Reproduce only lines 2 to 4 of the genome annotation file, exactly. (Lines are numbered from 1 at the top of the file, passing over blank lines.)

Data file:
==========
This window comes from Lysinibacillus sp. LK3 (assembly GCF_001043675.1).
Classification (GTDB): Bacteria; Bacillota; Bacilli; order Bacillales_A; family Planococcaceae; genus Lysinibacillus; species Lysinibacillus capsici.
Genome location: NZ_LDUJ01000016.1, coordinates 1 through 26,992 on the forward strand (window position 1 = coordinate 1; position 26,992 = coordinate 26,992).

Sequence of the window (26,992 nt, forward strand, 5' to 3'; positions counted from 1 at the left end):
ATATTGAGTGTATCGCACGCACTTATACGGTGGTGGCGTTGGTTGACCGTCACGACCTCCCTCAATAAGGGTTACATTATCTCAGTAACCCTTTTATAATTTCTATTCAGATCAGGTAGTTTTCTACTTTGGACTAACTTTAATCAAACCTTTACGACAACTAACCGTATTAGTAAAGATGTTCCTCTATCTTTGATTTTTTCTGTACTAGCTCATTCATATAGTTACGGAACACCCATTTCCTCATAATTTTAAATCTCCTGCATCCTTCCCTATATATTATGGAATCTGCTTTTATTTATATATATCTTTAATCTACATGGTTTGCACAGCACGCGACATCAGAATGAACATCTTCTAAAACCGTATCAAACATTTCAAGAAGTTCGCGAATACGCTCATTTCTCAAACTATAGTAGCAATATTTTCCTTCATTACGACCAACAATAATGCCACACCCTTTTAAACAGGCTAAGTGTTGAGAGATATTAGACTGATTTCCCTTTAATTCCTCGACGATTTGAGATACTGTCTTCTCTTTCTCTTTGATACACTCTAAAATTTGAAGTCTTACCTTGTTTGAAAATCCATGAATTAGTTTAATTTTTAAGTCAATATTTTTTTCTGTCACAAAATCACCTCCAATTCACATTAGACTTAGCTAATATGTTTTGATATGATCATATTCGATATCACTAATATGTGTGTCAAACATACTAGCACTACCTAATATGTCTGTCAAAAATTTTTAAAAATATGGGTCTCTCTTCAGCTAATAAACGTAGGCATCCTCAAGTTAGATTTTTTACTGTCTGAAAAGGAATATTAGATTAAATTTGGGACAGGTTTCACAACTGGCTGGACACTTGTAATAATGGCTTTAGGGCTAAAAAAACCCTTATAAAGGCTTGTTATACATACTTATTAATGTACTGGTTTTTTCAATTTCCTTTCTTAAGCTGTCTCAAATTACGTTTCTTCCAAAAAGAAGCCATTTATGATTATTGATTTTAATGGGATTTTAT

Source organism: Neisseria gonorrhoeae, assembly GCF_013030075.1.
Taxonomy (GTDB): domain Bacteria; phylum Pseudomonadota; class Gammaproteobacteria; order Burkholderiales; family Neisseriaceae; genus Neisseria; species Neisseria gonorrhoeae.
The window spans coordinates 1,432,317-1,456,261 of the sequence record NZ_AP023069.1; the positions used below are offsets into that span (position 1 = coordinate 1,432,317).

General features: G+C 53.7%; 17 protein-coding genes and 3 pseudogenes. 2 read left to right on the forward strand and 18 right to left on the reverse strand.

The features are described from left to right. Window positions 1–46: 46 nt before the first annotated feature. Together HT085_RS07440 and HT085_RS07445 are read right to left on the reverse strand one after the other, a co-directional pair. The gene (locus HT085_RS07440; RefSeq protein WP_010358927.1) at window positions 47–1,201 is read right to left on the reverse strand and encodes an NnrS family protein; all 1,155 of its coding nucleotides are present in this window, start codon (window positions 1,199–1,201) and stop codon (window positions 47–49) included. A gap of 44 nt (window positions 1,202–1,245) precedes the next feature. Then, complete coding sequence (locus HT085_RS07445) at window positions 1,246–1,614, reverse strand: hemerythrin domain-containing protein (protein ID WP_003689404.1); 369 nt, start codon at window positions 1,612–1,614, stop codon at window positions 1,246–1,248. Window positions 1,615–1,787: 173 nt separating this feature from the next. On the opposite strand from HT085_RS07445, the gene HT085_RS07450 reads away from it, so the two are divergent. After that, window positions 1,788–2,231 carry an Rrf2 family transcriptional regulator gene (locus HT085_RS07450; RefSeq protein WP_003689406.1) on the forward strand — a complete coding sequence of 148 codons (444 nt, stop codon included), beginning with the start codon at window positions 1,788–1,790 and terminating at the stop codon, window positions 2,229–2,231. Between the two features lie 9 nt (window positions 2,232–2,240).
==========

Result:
Classification (GTDB): Bacteria; Bacillota; Bacilli; order Bacillales_A; family Planococcaceae; genus Lysinibacillus; species Lysinibacillus capsici.
Genome location: NZ_LDUJ01000016.1, coordinates 1 through 26,992 on the forward strand (window position 1 = coordinate 1; position 26,992 = coordinate 26,992).

Sequence of the window (26,992 nt, forward strand, 5' to 3'; positions counted from 1 at the left end):